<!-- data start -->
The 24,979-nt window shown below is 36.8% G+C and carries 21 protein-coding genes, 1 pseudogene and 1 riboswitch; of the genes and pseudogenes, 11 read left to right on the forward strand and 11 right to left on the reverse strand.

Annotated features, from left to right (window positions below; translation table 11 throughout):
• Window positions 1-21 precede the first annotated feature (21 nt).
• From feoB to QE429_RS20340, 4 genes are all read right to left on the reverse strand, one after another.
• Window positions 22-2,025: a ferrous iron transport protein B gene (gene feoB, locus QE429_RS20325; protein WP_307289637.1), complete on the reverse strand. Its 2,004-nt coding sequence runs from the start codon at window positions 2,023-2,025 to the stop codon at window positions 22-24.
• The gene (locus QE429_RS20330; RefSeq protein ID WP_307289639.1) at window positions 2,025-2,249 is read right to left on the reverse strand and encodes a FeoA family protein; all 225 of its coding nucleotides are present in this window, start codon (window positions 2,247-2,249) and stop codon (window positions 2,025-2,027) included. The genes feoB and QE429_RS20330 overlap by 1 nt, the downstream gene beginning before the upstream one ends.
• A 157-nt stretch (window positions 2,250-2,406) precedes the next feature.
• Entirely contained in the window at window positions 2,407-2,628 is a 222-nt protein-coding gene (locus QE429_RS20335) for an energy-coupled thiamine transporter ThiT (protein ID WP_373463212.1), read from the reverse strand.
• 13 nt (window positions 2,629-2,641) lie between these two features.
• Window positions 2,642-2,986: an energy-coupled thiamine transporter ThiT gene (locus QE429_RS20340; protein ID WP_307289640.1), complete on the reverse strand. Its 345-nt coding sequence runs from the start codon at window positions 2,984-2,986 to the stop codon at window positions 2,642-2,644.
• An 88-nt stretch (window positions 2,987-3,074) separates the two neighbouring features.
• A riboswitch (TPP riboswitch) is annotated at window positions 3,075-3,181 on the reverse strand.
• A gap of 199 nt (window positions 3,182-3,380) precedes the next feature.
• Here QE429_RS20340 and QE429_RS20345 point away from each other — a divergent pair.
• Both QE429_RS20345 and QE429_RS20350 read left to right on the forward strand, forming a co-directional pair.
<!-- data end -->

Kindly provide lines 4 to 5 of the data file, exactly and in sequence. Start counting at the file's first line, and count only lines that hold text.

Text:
• From feoB to QE429_RS20340, 4 genes are all read right to left on the reverse strand, one after another.
• Window positions 22-2,025: a ferrous iron transport protein B gene (gene feoB, locus QE429_RS20325; protein WP_307289637.1), complete on the reverse strand. Its 2,004-nt coding sequence runs from the start codon at window positions 2,023-2,025 to the stop codon at window positions 22-24.